5. A pressure switch hose has water in it

Another possibility is that water could be stuck inside the tubing to the pressure switch.   Condensing furnaces send the flue gasses up the pipe, but latent heat will turn that gas into moisture that flows back down the flue pipe and into the inducer motor assembly.  Remember that naturally flowing water flows downward.  If there is a low spot in the hose leading to the pressure switch, you’ll find it won’t close.  Try draining the hose by unplugging it from the port.  Just be careful; there can be a lot of water in the hose so maybe have a bucket handy. 

Installing a Furnace Pressure Switch

During the pressure switch installation, you want to make sure it’s mounted in the correct position.  The pressure switch you took out was in a vertical position for a reason.  Diaphragms don’t activate as easily when they must fight gravity.  I once replaced a pressure switch with a universal and mounted it horizontally, parallel with the ground, and the switch failed a few days later.  Of course, it didn’t happen when I tested it the day I installed it, but another tech had to come out and fix the problem a few days later.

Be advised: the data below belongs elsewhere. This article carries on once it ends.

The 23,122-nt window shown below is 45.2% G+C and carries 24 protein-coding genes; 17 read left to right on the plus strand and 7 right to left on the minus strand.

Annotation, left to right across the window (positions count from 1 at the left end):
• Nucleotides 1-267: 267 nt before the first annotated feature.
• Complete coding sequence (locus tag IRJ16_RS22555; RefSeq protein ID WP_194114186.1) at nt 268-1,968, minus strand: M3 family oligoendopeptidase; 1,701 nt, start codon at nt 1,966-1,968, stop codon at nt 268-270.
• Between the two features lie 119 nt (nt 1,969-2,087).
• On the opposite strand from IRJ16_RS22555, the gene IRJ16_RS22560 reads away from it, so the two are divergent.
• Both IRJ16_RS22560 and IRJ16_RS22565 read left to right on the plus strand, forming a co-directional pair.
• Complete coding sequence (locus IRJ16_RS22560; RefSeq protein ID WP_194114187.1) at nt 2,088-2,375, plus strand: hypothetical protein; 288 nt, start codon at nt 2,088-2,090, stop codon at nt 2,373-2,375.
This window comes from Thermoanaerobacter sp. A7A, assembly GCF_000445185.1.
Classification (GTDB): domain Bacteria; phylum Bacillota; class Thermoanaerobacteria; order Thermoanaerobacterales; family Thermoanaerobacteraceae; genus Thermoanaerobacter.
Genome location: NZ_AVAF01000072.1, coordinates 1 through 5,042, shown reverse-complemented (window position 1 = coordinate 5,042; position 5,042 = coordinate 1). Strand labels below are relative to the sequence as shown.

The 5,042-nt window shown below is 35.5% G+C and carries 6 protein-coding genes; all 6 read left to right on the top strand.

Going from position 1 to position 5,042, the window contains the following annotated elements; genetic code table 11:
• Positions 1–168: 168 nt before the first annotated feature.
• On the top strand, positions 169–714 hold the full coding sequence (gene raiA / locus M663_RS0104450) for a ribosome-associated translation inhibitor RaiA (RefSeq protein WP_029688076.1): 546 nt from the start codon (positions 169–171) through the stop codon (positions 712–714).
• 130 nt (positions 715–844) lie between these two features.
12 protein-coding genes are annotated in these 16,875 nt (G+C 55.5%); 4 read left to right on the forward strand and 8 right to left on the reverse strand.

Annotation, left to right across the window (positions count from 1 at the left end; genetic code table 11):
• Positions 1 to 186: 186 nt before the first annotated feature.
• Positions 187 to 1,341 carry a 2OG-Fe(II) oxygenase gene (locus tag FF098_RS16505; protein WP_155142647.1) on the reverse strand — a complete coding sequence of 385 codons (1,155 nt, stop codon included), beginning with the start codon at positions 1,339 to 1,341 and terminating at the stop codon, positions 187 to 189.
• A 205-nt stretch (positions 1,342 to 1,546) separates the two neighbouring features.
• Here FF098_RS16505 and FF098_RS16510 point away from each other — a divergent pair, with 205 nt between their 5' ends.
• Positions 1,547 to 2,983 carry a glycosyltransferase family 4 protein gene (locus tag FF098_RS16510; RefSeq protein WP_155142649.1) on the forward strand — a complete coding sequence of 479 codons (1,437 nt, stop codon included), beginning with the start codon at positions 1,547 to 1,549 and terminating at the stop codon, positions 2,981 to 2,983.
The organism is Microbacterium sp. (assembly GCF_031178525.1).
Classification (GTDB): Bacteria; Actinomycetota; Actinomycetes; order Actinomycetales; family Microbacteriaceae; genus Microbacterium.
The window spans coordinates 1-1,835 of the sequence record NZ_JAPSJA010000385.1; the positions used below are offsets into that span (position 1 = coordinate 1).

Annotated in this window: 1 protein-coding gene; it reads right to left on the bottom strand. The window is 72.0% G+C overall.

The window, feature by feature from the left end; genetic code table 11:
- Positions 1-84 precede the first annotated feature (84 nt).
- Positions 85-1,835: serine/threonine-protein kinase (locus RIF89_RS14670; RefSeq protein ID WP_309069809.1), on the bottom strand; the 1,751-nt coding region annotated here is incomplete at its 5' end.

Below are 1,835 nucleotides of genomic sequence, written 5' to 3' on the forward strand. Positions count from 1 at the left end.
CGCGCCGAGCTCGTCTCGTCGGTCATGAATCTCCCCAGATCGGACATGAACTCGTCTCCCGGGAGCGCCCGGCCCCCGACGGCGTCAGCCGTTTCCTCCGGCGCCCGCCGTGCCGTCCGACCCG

I could have avoided this had I read the section in the installation instructions that said not to mount it in the horizontal position.  I never did that again!

OEM switches will usually just screw right back into their old spot, but universals sometimes need to be creatively mounted. You may need to use a longer hose to get to the switch—another good reason to have an extra hose on your van.  And make sure there are no dips in the hose, so water doesn’t accumulate, causing the switch to fail again in a couple of days.


So, just to recap.  When a furnace begins a new cycle, the inducer motor is the first thing you should see kick on. A safety device called a pressure switch activates when the diaphragm inside of it recognizes the suction or purging action of the inducer motor.  The pressure switch is a normally open switch that closes upon the manufacturer’s specification’s required negative pressure.

If the pressure switch closes normally, the rest of the furnace sequence of operation will continue.  If the pressure switch won’t close, the system will go into safety mode, try a couple more times, and eventually just start blowing cold air in your room, letting you know something is wrong with your furnace.

Be patient and check the things we went over today before condemning a pressure switch.  It could be one of a few things.

Thanks so much for stopping by, and we’ll see you on the blog next time.

Don’t miss our video series related to this topic: